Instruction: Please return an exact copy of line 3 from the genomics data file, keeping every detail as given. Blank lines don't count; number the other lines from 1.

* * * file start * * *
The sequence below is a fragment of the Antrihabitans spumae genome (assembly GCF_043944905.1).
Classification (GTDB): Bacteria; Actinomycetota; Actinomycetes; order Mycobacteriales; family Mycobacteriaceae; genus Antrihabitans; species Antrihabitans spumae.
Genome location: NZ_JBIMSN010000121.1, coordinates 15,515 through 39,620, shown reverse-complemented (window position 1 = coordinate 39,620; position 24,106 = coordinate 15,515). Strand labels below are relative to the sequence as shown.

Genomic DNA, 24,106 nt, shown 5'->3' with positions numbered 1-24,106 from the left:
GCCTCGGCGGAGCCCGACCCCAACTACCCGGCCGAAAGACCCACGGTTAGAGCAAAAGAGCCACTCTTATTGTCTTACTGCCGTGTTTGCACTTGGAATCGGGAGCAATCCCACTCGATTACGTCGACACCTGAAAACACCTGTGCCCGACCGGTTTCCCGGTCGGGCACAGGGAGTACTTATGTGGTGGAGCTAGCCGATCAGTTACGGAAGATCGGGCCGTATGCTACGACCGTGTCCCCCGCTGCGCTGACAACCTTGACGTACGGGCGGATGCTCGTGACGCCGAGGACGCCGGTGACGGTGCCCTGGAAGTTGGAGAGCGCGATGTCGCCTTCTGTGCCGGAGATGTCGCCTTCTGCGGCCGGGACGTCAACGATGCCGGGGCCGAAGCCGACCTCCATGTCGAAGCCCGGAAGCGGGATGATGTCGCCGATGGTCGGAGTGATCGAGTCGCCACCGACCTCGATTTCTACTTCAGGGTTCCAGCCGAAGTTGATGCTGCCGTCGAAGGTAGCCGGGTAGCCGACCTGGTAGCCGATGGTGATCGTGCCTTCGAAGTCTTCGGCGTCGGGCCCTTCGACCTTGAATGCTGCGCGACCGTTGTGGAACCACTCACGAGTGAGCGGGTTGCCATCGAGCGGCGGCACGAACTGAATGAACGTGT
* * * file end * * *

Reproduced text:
Genome location: NZ_JBIMSN010000121.1, coordinates 15,515 through 39,620, shown reverse-complemented (window position 1 = coordinate 39,620; position 24,106 = coordinate 15,515). Strand labels below are relative to the sequence as shown.